Is There a Relationship Between Marital Satisfaction and Weight Gain?

Research suggests that most of the health effects from a good marriage are positive, but perhaps not all of them.

Published May 15, 2018

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Image Via Flotsam /

A popular topic discussed in viral science stories and found on regurgitated content mills is that of the relationship between marital satisfaction and weight gain. A 13 May 2018 post on the website HipToro (which produces or copies detail- and source-sparse stories of dubious quality to build a network of viral content) is no exception to that rule:

Here’s a shocking fact, did you know that couples who truly love each other tend to grow fat. Yes, it has actually been backed by scientific proof. Have you ever felt that you were gaining a few pounds when you were in a relationship? Well, that’s because you were.

The fact of the matter is both recent research and less-than-recent research have suggested that there is a correlation between marital status or contentment and a variety of health outcomes — including weight gain. The most recent study, referenced in the HipToro story and published on 28 February 2018 in PLOS One, addressed the question of how health outcomes differ between single people and married couples. Using a decade of survey data from Australia, they reached these mixed conclusions:

Compared to singles, couples were significantly more likely to be a non-smoker, and meet recommendations for limited fast food, alcohol consumption and fruit and vegetable intake.


Conversely, couples were significantly less likely to be within a normal weight range.

Astute readers will note, however, that this study does nothing to address the "contentment" factor — the notion that the level of happiness in the relationship is related to weight. For insight into that question, one can turn to a 2013 study conducted by Southern Methodist University psychology professor Andrea Meltzer and colleagues. Based on survey data collected biannually for four years from 169 newlywed couples, the study concluded:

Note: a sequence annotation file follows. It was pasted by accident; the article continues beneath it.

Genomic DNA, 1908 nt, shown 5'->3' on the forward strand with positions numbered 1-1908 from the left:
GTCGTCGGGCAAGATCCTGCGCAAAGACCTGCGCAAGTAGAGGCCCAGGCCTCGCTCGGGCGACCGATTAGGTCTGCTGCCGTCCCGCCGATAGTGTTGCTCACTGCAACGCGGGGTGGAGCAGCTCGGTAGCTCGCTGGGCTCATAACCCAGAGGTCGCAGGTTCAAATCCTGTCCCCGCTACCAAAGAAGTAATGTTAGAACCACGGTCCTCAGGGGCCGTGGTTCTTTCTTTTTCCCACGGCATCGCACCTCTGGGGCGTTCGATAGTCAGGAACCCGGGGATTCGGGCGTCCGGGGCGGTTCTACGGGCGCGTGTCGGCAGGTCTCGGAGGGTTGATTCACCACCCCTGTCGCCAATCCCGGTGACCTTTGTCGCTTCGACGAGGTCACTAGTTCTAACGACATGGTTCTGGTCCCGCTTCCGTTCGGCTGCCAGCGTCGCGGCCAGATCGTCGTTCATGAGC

Own and partner satisfaction were positively associated with changes in weight, and this association was mediated by steps toward divorce: Spouses who were less satisfied than usual or had partners who were less satisfied than usual were more likely to consider divorce and thus less likely to gain weight.


These findings challenge the idea that quality relationships always benefit health, suggesting instead that spouses in satisfying relationships relax their efforts to maintain their weight because they are no longer motivated to attract a mate.

"On average, spouses who were more satisfied with their marriage were less likely to consider leaving their marriage, and they gained more weight over time," Meltzer said in a press release describing the research. "In contrast, couples who were less satisfied in their relationship tended to gain less weight over time."